DDI Workshop, May 29 - 31, 2016


The 7th International Drug-Drug Interaction (DDI) Workshop at Marbach Castle Enjoyed Continued Attention, Appreciation and Endorsement by International Academic, Industry and Regulatory Scientists

More than 80 experts attended the 7th international DDI Workshop and discussed current topics of regulatory requirements and scientific aspects of drug-drug interactions. The meeting was once again fully booked several weeks in advance, indicating that the DDI Workshop series has become a focal point in the calendar for those concerned with the topic and its unmet needs. Thus, the workshop continues to enjoy from an unbroken popularity, appreciation and endorsement by the participating speakers and attendees.

The meeting started with a mind-opening key note lecture on “Approaches to DDI Challenges in Global Health” presented by Steven E. Kern from the Bill and Melinda Gates Foundation, Seattle. 

Dr. Kern emphasized that treatment of people in a global health context for communicable diseases presents numerous challenges for drug development scientists. Therapies for a single condition typically require multiple therapeutic agents to successfully provide cure. For malaria, this usually involves 2 drugs, for HIV 3 drugs, and tuberculosis 4 drugs as standard therapy. Treatment of parasitic diseases may include from 1 to 3 additional agents given concomitantly; and for women of child bearing age, these therapies may be administered on top of a long acting contraceptive agent. With these conditions, the potential for DDIs that produce a clinically significant impact is great. Dr. Kern reported that scientists at the Bill & Melinda Gates Foundation, are working with drug development partners to bring the full strength of model based drug development tools to support development of new therapeutics for these diseases and where relevant, improved use of existing therapeutics. This approach includes significant effort in understanding the mechanisms and risks of drug/drug interactions with the standard therapeutic agents used across disease areas so that developers of new therapeutic agents can benefit from these insights as they move forward with development efforts for these agents.

The subsequent programme consisted of six scientific sessions, as well as a meeting with poster presentations and a concluding Questions & Answer session.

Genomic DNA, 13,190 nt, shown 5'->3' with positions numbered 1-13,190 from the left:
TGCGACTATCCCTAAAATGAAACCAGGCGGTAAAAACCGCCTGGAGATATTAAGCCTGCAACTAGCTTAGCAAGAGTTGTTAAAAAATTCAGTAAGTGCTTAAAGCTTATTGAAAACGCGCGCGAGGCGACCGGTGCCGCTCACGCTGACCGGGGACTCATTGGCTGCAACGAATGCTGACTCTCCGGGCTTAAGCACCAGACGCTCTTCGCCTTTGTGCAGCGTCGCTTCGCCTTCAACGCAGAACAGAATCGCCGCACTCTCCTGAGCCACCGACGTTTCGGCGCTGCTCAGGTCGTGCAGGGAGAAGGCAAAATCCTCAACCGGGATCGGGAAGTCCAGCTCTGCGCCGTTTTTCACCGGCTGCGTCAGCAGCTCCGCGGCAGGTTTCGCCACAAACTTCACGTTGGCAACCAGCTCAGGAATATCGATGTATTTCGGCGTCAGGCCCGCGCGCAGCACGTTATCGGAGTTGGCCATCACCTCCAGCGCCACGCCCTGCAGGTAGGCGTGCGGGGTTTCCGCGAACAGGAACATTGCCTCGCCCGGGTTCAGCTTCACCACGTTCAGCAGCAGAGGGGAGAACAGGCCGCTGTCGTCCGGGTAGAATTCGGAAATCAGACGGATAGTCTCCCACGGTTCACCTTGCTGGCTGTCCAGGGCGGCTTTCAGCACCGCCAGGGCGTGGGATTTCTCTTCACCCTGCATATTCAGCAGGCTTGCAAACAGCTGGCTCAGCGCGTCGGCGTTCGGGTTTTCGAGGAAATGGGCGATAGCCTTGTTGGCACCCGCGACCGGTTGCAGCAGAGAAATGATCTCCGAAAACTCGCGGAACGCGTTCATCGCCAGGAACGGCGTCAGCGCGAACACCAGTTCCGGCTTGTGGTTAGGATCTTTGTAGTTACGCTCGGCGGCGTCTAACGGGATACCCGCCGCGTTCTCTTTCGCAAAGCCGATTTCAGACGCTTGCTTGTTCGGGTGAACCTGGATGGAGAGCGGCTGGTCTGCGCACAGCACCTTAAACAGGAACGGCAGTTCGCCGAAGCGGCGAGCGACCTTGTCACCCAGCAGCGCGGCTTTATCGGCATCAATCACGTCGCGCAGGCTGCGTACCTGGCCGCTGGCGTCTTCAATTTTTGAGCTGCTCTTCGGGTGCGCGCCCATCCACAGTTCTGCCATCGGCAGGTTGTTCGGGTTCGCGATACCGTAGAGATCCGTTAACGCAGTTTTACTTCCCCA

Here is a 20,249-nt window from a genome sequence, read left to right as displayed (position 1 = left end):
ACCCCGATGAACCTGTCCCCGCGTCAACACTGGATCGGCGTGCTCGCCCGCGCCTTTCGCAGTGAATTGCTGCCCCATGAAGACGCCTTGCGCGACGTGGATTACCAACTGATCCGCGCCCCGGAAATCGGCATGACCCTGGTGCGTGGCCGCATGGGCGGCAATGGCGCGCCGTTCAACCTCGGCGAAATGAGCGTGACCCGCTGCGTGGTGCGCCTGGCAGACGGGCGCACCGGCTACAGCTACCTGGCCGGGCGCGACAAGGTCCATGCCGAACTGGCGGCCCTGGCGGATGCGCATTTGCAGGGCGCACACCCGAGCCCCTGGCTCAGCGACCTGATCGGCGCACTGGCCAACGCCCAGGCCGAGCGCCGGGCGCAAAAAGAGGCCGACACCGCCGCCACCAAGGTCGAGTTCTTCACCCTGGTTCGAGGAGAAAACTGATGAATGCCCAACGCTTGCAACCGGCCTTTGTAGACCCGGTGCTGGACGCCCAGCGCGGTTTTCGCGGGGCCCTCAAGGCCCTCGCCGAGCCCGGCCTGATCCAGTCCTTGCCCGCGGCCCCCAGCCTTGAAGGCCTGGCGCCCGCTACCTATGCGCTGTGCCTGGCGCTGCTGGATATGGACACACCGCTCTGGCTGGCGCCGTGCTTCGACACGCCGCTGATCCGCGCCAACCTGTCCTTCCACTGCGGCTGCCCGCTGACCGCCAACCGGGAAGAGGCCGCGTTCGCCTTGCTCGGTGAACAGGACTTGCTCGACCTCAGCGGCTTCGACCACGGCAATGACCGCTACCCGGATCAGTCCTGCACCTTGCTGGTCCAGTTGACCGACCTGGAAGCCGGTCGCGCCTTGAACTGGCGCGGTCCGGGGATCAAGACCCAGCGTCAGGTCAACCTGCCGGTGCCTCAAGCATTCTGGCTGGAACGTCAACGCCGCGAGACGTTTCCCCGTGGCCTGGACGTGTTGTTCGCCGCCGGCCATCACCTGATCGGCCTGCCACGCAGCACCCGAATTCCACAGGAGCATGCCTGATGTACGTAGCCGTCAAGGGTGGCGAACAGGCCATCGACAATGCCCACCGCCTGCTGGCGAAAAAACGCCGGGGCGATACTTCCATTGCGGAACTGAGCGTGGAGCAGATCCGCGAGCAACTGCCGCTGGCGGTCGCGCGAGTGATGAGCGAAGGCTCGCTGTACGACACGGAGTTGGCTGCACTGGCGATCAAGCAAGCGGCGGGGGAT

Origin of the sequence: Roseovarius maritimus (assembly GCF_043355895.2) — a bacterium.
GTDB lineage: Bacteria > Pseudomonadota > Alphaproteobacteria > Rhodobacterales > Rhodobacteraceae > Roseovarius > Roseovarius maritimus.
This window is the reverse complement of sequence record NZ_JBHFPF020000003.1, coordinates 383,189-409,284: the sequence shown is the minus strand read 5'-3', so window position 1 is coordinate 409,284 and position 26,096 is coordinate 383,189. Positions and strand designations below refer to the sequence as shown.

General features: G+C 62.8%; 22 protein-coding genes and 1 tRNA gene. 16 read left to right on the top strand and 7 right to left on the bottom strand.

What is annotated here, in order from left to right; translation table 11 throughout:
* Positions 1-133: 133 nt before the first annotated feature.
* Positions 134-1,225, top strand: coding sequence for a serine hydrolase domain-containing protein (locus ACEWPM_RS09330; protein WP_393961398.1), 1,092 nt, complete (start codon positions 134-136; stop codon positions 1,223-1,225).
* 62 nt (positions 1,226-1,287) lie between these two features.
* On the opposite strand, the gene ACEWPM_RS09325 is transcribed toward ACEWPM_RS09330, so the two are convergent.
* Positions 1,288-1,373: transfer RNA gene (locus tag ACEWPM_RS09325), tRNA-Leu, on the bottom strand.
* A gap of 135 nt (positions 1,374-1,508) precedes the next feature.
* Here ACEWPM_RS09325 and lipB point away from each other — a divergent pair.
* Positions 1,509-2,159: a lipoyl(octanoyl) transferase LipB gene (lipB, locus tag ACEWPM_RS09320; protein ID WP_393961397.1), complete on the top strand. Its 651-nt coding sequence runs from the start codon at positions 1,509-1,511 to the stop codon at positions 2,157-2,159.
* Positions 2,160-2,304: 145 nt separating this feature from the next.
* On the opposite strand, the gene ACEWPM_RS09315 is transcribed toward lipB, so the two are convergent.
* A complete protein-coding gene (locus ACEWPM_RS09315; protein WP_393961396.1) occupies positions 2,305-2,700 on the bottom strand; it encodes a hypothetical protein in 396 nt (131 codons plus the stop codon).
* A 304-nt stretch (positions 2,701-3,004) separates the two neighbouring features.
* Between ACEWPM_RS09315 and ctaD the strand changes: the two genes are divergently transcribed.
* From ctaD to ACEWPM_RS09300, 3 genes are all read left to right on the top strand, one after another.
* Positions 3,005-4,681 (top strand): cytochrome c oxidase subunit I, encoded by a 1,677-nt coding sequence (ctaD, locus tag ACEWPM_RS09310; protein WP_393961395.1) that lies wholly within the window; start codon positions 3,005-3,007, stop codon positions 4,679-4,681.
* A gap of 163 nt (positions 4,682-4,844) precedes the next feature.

The first session was dedicated to focus on current changes in the US regulatory landscape. Specifically the performance criteria of PBPK modeling for the regulatory assessment of DDI risks were presented (Ping Zhao, PhD, Bethesda, USA), and the latest tools and Guidances in the assessment of food-drug interactions in drug development (Tycho Heimbach, PhD, Novartis, USA).

The second session was about DDIs affecting the renal elimination of drugs, with one presentation elucidating the underlying mechanisms of renal DDIs (Maciej Zamek-Gliszczynski, PhD, Glaxo Smith Kline, USA), and another talk focusing on the clinical relevance of renal DDIs (Prof. Martin Fromm, University of Erlangen-Nürnberg, Germany).

The Marbach event has not been just a venue for presentation of the latest scientific discoveries but it has always dedicated a portion of the timetable to address fundamental principles governing various aspects of DDI. This year was not an exception. Hence, the third session was dedicated to revisiting key concepts such as the proper quantification of the fraction of drugs metabolized (fm; Prof. Amin Rostami-Hodjegan, University of Manchester, UK), and the fraction unbound (fu; Oliver von Richter, PhD; Sandoz Biopharmaceuticals, Holzkirchen, Germany).

The fourth session was designed to illustrate the multiple important aspects of DDIs with hormonal contraceptives including public health and drug development considerations (Prof. Lawrence J. Lesko, University of Florida, Orlando, USA), and the presentation of an industry perspective on their assessment during drug development (Joachim Hoechel, DVM, PhD; Bayer Pharma AG, Germany).

Session five addressed the challenges of the effective clinical management of DDIs. Prof. Walter E. Haefeli (University Hospital Heidelberg, Germany) reported about experiences and common challenges with DDI management systems in the hospital setting. He emphasized that whether or not an issued DDI alert by such systems is considered by the receiver/prescriber depends on the quality of the alert (specificity), setting and process, alert presentation (human factors), and alerting methods (e.g. interruptive alerting).  Sustainable DDI decision support systems must therefore integrate the multitude of influential factors to be effective and to prevent alert fatigue of their users. In the second talk of this session, Helen Humphries (Certara, Sheffield, UK) presented approaches to the individualization of DDI management by highlighting the difficulties associated in determining some of the patient attributes which help in personalizing the management of DDI.

The final session comprised four talks on various aspects of complex DDIs, starting with the evaluation of incidence and relevance of complex DDIs in the clinical setting (Youssef Daali, PhD; Geneva University Hospital, Switzerland). Prof. Nina Isoherranen (University of Washington, Seattle, USA) presented considerations on what do when clinical DDI data does not agree with existing in vitro findings and predictions. The two final presentations addressed common pitfalls in the assessment of complex DDIs when conducting PBPK DDI studies (Mohamad Shebley, PhD; Abbvie, USA), and in vitro DDI studies (Brian Houston, BSc, PhD and DSc, University of Manchester, UK).


Workshop Programme 2016